Their is a Bean in my Handle for a reason and I acknowledge my problem >:D

THEIR IS NO X IN ESPRESSO !!!!!!!!!  :-DD
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Online KaneTW

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Re: EEVblog #1161- Automated Coffee Machine Dumpster Teardown
« Reply #15 on: December 20, 2018, 03:08:45 pm »
600kg? Do you roast commercially? There's no way you can drink that much coffee before the beans start to lose quality.
 

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Re: EEVblog #1161- Automated Coffee Machine Dumpster Teardown
« Reply #16 on: December 20, 2018, 03:17:11 pm »
600kg? Do you roast commercially? There's no way you can drink that much coffee before the beans start to lose quality.

Only 10-20kg a week for pocket money. Beans stored in hermetic bags are fine for a year in spite of the hipsters pushing seasonal under roasted beans to their customers. Moisture ingress is one of the big issue with Greens along with reasonable temperature control. Longer term storage beans lose some high notes for sure but gain in others such as becoming more subtle and mellow. Interesting article about aged beans before roasting somewhere, will see if I can dig it up.

Edit This Japanese business has been doing it since forever https://www.perfectdailygrind.com/2016/02/cafe-de-lambre-where-green-beans-have-been-aged-for-23-years/

But recently the Hipsters and marketers have tried to jump on too. The truth is it works for some beans but not others.
« Last Edit: December 20, 2018, 03:29:15 pm by beanflying »
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Online KaneTW

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Re: EEVblog #1161- Automated Coffee Machine Dumpster Teardown
« Reply #17 on: December 20, 2018, 04:01:17 pm »
20kg a week would do it. I'm storing my beans for roughly a year, unsealed, and go through 20-25kg yearly.
 

Offline Grapsus

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Re: EEVblog #1161- Automated Coffee Machine Dumpster Teardown
« Reply #18 on: December 20, 2018, 08:58:38 pm »
THEIR IS NO X IN ESPRESSO !!!!!!!!!  :-DD

My bad, you're right, it's written "expresso" in french but it still pronounced espresso.

It is just possible some of us treat our coffee a little TO seriously btw. 3grp commercial Manual Lever machine, Commercial grinder followed by the mess that is currently my workbench and at the other end a 1kg Coffee Roaster. Not shown is 600kg of Green Coffee beans in the shack.

You are a master, nice setup!
 

Online beanflying

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Re: EEVblog #1161- Automated Coffee Machine Dumpster Teardown
« Reply #19 on: December 20, 2018, 09:20:18 pm »
You are a master, nice setup!

No I just have a problem ;)

Nothing EXpressly wrong with the spelling but it was a bit of 'fun' a week or so back ;) http://www.eevblog.com/forum/chat/offtop))-do-engineers-drink-coffee-in-your-country/msg2001140/#msg2001140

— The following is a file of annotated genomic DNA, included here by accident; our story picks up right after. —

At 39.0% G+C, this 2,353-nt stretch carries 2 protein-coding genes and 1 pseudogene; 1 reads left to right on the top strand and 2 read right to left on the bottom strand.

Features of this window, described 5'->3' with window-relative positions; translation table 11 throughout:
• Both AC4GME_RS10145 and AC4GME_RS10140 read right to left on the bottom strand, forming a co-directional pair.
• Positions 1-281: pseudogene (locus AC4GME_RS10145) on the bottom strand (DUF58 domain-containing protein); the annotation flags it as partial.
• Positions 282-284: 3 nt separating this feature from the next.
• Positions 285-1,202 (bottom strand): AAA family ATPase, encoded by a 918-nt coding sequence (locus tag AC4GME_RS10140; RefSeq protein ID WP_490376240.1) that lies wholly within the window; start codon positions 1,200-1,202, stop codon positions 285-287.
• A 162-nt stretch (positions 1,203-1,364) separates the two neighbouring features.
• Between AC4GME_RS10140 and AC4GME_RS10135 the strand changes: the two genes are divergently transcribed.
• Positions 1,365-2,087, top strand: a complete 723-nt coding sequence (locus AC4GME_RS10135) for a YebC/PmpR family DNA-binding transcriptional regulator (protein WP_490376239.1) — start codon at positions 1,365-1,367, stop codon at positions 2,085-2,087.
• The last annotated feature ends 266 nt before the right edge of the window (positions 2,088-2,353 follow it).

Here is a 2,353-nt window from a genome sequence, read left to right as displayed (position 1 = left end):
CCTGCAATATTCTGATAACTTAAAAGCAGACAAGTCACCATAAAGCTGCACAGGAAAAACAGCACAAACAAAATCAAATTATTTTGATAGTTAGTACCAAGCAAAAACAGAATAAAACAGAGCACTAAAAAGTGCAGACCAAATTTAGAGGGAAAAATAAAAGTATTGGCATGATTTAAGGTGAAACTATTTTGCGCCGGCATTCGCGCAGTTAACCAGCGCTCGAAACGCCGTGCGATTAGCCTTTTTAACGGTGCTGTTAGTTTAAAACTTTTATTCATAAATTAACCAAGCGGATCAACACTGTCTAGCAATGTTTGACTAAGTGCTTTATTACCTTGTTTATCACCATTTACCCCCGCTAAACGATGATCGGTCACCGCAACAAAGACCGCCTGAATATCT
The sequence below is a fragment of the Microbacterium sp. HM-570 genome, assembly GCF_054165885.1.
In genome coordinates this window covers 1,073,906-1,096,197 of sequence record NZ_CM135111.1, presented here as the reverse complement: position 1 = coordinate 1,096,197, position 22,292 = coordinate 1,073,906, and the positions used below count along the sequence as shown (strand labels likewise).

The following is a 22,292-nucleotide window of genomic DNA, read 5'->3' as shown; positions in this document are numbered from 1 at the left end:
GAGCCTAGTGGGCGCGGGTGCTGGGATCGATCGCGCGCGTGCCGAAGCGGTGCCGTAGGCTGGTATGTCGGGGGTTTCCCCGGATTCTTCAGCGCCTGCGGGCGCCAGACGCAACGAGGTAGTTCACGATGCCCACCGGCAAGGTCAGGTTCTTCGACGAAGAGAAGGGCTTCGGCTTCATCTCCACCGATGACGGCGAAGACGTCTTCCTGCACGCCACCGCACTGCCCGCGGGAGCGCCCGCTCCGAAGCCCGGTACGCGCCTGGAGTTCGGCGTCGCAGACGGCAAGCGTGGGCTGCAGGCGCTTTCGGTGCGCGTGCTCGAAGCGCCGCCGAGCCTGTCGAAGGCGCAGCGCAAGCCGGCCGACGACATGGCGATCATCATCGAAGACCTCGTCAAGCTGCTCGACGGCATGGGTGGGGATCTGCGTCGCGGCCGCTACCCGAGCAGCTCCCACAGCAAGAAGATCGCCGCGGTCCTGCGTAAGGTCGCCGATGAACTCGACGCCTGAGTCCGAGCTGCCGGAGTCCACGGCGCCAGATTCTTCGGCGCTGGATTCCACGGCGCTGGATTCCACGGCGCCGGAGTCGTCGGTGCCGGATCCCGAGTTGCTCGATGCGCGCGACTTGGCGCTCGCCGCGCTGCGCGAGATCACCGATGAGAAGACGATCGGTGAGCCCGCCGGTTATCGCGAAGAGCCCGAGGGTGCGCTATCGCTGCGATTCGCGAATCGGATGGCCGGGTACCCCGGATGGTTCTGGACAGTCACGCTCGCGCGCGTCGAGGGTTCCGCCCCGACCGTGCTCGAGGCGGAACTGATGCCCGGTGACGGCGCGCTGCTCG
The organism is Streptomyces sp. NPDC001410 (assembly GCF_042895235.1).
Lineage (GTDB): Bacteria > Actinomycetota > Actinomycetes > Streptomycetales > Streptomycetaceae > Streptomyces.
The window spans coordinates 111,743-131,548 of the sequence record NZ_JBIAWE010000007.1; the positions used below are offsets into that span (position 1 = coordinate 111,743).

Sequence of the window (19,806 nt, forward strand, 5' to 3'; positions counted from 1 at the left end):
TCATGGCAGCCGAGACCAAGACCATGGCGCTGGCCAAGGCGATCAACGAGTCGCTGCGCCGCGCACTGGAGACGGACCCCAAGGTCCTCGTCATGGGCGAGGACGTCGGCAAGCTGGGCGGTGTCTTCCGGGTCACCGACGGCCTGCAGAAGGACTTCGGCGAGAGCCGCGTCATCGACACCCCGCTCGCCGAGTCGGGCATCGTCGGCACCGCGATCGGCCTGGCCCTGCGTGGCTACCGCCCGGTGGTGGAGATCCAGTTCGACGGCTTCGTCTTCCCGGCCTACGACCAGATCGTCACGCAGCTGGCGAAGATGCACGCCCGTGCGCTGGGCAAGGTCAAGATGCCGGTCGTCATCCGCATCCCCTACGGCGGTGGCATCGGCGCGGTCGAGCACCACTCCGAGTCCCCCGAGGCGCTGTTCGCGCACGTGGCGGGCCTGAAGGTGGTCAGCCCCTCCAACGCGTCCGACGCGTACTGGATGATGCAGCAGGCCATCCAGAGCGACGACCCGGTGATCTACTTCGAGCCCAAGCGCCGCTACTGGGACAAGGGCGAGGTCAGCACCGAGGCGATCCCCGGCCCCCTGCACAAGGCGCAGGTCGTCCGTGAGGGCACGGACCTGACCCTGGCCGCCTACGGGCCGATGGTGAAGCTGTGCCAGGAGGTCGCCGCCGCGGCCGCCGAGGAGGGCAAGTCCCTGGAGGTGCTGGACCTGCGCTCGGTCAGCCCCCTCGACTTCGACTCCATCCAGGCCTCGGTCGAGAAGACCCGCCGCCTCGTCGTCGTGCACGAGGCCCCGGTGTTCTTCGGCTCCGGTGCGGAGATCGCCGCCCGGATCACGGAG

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Offline NivagSwerdna

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Re: EEVblog #1161- Automated Coffee Machine Dumpster Teardown
« Reply #20 on: December 20, 2018, 09:38:51 pm »
18F4620 what's not to like.  Nice board layout with loads of effort on the silkscreen.

I think those Trannies are actually Triacs (T830-800W?).
 

Online amyk

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Re: EEVblog #1161- Automated Coffee Machine Dumpster Teardown
« Reply #21 on: December 20, 2018, 11:57:36 pm »
I initially misparsed the title and wondered what an "automated coffee machine dumpster" was... :o
 

Offline Grapsus

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Re: EEVblog #1161- Automated Coffee Machine Dumpster Teardown
« Reply #22 on: December 21, 2018, 12:11:47 am »
Here is a very quick and very drity block diagram of the machine in the video.

Notice how the water goes through the first boiler and immediately out to the brew unit when the steam solenoid is closed.
But when the steam solenoid valve is open, there is less resistance for the water to go into the second boiler and evaporate rather than going through the coffee in the brew unit.
 
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Offline Wan Huang Luo

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Re: EEVblog #1161- Automated Coffee Machine Dumpster Teardown
« Reply #23 on: December 21, 2018, 01:41:59 am »
Going back to Dave's video;

I was kind of disheartened that Dave didn't at least turn it on or fiddle with any menus. Its clear that he hates coffee.
While the 'Chineseum' alloy   ;D  plastic case did let the rest of the machine down, it was clear that this machine was made with a lot of regard for safety. Quite the opposite of the current Hung Lo philosophy too. Hung Lo stuff looks good outside, stainless steel outer panels, you name it. Then you crack it open when it fails (quickly) and typically inside it looks like a dog's dinner.
So I'd say they had to build this to a price point but chose to compromise on the case material instead of internal construction.

Disclaimer: I am not a caffeine engineer (barista)
 
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Offline thm_w

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Re: EEVblog #1161- Automated Coffee Machine Dumpster Teardown
« Reply #24 on: December 21, 2018, 07:03:38 am »
I don't drink coffee either, and its hilarious how little Dave knew about the machine. I guess mrs eevblog does not own or want one of these.

Cold water and whole beans go in -> beans are ground to a relatively course powder -> powder is dumped into a ~3cm x 1cm disk -> water is heated -> hot water passes through the disk and flows out into your coffee cup -> used coffee grounds are compressed and dumped into a storage bin.

A cup uses about 10g of coffee (75 beans). So a typical 450g bag would last a month or two for one person.
The beans would never sit in the machine for a year, unless you are single and rarely drink coffee. At work the machine probably gets refilled every week with a fresh bag.